From a design perspective, Rachael Samuel of Kohn Pedersen Fox noted that it is architecturally difficult to provide different rooms with different facilities at different price points within the same development, so creative design is key. It is important that developments do not merely focus on the premium end of the market for international students. Planning policy reflects this, with affordable accommodation being a standard requirement.

The panel noted that mature and international students have a greater requirement for quiet study space, when compared with traditional home students who look for more of a social aspect when choosing halls. Although this suggests that having several community areas for a range of purposes maybe helpful, Troy Tomasik considered that large community spaces are central to the success of student accommodation developments and are more efficient operationally. Jane Donachy was keen to emphasise the benefits of mixing different students, using a recent development in Acton for students from both University of the Arts London and Imperial College London as an example of where this worked well. Having a diverse range of student mixing develops a thriving student community.

Following the introduction of the WELL Certificationin the UK, Rachael Samuel noted that wellness is a popular trend and increasingly important for students, even though the standards are lower than for residential properties. Brookfield sees wellness and staff supporting the wellbeing of students as a distinguishing factor of their student accommodation brands, and the panel focused on pastoral care being crucial. In recent articles, iQ Student Accommodation has highlighted lifestyle, student experience and an increased focus on wellbeing as brand differentiators in this market. The panel noted however that wellness, pastoral care and student safety tends to be more of a focus for parents (rather than students) when selecting accommodation, so Jane Donachy’s marketing to parents and students differs accordingly.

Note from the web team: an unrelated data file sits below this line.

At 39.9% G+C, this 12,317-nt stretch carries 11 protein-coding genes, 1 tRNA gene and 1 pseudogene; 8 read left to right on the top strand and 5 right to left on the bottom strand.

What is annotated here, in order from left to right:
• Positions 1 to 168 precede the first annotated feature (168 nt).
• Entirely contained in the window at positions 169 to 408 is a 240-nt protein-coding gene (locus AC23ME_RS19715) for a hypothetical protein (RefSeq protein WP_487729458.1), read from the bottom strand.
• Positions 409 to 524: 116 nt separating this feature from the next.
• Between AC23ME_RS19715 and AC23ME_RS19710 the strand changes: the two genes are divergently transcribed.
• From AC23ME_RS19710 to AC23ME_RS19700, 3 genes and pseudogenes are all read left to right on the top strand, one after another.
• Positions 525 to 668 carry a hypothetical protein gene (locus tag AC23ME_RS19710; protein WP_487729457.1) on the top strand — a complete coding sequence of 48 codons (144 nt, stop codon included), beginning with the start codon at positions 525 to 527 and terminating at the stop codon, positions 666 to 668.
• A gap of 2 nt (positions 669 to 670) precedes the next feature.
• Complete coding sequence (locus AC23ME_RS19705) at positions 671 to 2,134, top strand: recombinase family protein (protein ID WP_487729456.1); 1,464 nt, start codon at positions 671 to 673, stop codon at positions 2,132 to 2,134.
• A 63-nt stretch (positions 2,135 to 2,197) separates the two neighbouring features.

The panel discussed co-living. Troy Tomasik saw planning as a limitation in the UK, although Greystar is looking at potential co-living projects elsewhere, such as in San Francisco and Vienna. Jeannie Wong considered that developments including student accommodation alongside spaces for technology start-ups and flats for young professionals works well in practice.

CA Ventures have recently noted that build and site costs are squeezing margins, especially at the affordable end of the student housing market. However, the panel were divided in respect of modular construction, with Jeannie Wong seeing this as a solution for rising costs but Jane Donachy noting that this can result in unimaginative and unappealing design. Rachael Samuel and Troy Tomasik emphasised that offsite building of smaller repetitive parts was the way forward and that modular methods of building did not mean that design would also be modular and repetitive. Especially in London, installation of large modular units is in any case much more difficult, with crowded and small streets hindering delivery from offsite factories.